|Values are valid only on day of printing.|
Bone histomorphometry is a very sophisticated procedure utilizing full thickness bone biopsy.
Techniques such as 2-time interval labeling with tetracycline permit the direct measurement of the rate of bone formation. The information derived is useful in the diagnosis of metabolic bone diseases including renal osteodystrophy, osteomalacia, and osteoporosis. Other information obtainable relate to disorders such as aluminum toxicity and iron abnormalities.
Undetermined metabolic bone disease
Assessing effects of therapy
Identification of some disorders of the hematopoietic system
Presence of iron in the bone
Clinical endocrinologists trained in histomorphometric techniques review and interpret the histological appearance.
A pathologist interprets the bone marrow from a hematoxylin and eosin-stained slide.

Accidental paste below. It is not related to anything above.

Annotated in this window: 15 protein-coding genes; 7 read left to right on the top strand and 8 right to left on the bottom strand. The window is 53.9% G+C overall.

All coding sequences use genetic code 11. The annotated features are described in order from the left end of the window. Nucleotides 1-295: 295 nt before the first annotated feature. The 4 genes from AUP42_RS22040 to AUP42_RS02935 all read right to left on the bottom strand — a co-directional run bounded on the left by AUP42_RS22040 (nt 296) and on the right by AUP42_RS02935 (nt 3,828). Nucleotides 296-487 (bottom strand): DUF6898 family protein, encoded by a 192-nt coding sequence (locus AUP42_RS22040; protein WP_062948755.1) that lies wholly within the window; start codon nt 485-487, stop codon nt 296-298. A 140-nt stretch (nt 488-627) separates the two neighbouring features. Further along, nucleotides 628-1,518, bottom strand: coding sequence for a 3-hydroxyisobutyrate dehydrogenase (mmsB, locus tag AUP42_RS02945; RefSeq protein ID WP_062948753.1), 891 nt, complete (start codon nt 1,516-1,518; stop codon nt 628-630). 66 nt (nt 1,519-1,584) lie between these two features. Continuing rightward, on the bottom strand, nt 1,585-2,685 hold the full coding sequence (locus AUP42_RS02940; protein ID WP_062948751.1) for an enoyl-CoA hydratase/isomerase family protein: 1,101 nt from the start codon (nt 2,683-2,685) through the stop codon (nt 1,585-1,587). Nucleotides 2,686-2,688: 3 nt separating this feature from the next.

No histomorphometric values are given.
Decalcified bone is not acceptable for histomorphometric analysis.
Mineralization or bone formation rates can be done only when tetracycline has been administered on a specific schedule prior to biopsy.
Containers should not be contaminated with aluminum or iron.
Shipping vehicle of preference is 70% ethanol because it preserves the tetracycline label in the bone.
Biopsy site of preference is iliac crest.
This test is used only if the specimen is inadequate.
Determination of an inadequate specimen can be made only upon microscopic investigation of the stained sections.
The laboratory will provide an interpretive report.
All results will be called to the physician designated on the Bone Histomorphometry Information Sheet.
Recker RR: Bone Histomorphometry: Techniques and Interpretation. Boca Raton,FL, CRC Press, 1983